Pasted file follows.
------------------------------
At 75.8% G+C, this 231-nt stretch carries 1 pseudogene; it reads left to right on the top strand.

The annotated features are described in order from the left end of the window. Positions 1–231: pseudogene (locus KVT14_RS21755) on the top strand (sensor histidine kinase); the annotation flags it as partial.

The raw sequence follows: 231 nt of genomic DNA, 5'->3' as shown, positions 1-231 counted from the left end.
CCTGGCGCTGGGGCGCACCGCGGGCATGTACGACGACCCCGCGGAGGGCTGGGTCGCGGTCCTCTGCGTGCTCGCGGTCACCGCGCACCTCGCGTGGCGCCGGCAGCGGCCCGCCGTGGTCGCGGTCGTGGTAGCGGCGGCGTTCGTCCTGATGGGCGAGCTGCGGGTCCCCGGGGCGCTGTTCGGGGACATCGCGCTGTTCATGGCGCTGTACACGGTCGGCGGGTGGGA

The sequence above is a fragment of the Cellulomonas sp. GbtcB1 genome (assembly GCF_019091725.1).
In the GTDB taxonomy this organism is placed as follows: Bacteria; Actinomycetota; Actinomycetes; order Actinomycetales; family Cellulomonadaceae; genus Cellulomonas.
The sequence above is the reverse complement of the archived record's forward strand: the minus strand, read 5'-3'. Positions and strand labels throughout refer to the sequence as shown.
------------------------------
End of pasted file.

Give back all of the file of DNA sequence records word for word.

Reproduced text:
At 75.8% G+C, this 231-nt stretch carries 1 pseudogene; it reads left to right on the top strand.

The annotated features are described in order from the left end of the window. Positions 1–231: pseudogene (locus KVT14_RS21755) on the top strand (sensor histidine kinase); the annotation flags it as partial.

The raw sequence follows: 231 nt of genomic DNA, 5'->3' as shown, positions 1-231 counted from the left end.
CCTGGCGCTGGGGCGCACCGCGGGCATGTACGACGACCCCGCGGAGGGCTGGGTCGCGGTCCTCTGCGTGCTCGCGGTCACCGCGCACCTCGCGTGGCGCCGGCAGCGGCCCGCCGTGGTCGCGGTCGTGGTAGCGGCGGCGTTCGTCCTGATGGGCGAGCTGCGGGTCCCCGGGGCGCTGTTCGGGGACATCGCGCTGTTCATGGCGCTGTACACGGTCGGCGGGTGGGA

The sequence above is a fragment of the Cellulomonas sp. GbtcB1 genome (assembly GCF_019091725.1).
In the GTDB taxonomy this organism is placed as follows: Bacteria; Actinomycetota; Actinomycetes; order Actinomycetales; family Cellulomonadaceae; genus Cellulomonas.
The sequence above is the reverse complement of the archived record's forward strand: the minus strand, read 5'-3'. Positions and strand labels throughout refer to the sequence as shown.